In budding yeast cells, ~40-50% of the inner surface of the plasma membrane (PM) is covered with the endoplasmic reticulum (ER). This association is achieved by 7 proteins that together join cortical ER and the PM membranes at membrane contact sites (MCSs). Several of these membrane "tether" proteins physically interact with the phosphoinositide phosphatase Sac1p. In the ER, Sac1p hydrolyses phosphoinositide-4-phosphate (PI4P), which is a major precursor of other phosphoinositide lipids, and physically interacts with several tether proteins. Yeast cells that lack SAC1 exhibit only minor growth defects, and in ∆-super-tether (∆-s-tether) cells, in which the 7 proteins involved in ER-PM contact have been deleted, growth is only modestly impacted. However, the deletion of SAC1 in the ∆-s-tether cells results in lethality. I hypothesized that this genetic interaction reflected overlapping functions of SAC1 and the ER-PM tether genes. To determine the genetic pathways involved in this genetic interaction, I conducted genetic selections to identify high-copy suppressors that rescue the lethality of sac1Δ Δ–s-tether cells. Five suppressors were identified, four of which are involved in the phospholipid biosynthesis pathway. Based on these suppressors, as well as lipidomic analysis and determinations of intracellular lipid distributions, I propose a model in which SAC1 and ER-PM tethering together maintain the normal distribution of PI4P and phosphatidylserine (PS) between the ER and PM, respectively. The counter-exchange of PI4P for PS occurs at membrane contact sites between the ER and PM, where Sac1p in the ER turns-over the transferred PI4P from the PM. Mutations in SAC1 or ER-PM contacts sites disrupt normal PI4P distribution and increase PI4P in the PM. The intermembrane balance of the lipids can be restored by increased PS and phosphatidyl choline (PC) synthesis. In addition, ER membrane stress in Δ-s-tether cells activates the unfolded protein response (UPR), which is exacerbated when combined with a temperature conditional sac1 mutation. Through transcriptomic analysis, I show that sac1ts Δ-s-tether cells exhibit broader changes in the global environmental stress response (ESR) pathway. High-copy suppressors of sac1∆ ∆-s-tether lethality reduce this ER stress and curtail ESRs. These findings support a model where SAC1 and ER-PM MCSs collectively act as a nexus for regulating lipid biosynthesis and membrane stress.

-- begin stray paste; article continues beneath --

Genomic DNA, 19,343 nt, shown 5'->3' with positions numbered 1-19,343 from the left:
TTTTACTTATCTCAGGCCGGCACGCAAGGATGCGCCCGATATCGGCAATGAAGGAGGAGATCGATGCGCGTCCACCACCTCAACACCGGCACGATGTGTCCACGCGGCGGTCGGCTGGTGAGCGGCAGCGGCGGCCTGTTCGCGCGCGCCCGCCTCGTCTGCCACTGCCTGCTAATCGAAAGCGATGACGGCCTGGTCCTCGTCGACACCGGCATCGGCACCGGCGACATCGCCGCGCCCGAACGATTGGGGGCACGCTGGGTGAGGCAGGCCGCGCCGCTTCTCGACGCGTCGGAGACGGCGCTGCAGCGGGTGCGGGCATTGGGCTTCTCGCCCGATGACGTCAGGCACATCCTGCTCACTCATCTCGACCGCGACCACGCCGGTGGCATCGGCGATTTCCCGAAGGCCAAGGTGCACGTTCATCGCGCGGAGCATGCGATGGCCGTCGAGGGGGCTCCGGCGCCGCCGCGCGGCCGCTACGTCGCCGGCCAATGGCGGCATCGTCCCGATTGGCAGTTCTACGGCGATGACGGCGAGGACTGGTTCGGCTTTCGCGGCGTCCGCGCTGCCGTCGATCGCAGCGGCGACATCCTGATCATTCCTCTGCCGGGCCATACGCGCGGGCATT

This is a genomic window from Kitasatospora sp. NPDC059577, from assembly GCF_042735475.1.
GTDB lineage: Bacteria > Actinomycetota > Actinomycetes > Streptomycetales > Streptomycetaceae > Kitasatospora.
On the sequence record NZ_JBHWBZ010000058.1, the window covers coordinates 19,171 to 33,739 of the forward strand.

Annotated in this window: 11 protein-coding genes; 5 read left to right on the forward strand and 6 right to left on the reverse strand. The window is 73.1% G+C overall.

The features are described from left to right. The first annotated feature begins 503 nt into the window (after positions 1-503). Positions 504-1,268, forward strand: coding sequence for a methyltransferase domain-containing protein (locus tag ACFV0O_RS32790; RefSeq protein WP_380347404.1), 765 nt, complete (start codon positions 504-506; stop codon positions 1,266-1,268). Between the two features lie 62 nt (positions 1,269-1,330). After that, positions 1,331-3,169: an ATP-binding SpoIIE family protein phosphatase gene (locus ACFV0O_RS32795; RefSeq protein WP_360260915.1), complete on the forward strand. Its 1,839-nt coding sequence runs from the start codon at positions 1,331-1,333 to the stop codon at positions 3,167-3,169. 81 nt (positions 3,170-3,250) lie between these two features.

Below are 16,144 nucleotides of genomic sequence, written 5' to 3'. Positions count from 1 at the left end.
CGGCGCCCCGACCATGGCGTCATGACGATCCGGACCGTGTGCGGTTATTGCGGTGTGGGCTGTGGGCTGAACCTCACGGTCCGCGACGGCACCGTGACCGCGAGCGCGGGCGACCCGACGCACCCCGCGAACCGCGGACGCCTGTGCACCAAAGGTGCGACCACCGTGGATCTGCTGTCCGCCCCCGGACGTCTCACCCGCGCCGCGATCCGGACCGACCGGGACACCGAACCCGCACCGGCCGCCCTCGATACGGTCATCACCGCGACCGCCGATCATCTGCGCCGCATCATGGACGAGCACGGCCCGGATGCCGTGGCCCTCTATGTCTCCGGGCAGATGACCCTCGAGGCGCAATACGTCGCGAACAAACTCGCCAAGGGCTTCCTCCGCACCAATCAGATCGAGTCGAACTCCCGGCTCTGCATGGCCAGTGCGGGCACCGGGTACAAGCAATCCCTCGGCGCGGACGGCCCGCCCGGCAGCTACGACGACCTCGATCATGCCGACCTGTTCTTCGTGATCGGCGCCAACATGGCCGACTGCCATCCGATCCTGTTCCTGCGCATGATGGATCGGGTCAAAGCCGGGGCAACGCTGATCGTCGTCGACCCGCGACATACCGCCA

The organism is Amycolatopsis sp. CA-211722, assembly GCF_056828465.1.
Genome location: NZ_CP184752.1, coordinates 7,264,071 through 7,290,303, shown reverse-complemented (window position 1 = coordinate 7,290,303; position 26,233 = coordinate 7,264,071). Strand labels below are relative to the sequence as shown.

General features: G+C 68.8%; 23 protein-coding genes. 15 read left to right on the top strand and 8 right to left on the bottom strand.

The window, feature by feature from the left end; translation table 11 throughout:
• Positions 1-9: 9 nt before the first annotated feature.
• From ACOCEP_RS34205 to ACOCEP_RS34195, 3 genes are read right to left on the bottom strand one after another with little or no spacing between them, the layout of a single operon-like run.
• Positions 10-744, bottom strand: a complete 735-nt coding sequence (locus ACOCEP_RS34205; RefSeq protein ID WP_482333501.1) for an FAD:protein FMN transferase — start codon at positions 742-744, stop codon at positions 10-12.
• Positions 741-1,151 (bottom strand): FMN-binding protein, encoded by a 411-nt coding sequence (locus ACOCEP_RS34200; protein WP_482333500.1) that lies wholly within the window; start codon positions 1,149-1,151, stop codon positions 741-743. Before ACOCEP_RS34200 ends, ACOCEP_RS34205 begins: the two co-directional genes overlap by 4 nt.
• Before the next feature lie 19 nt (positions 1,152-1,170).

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Thesis advisor: Beh, Christopher
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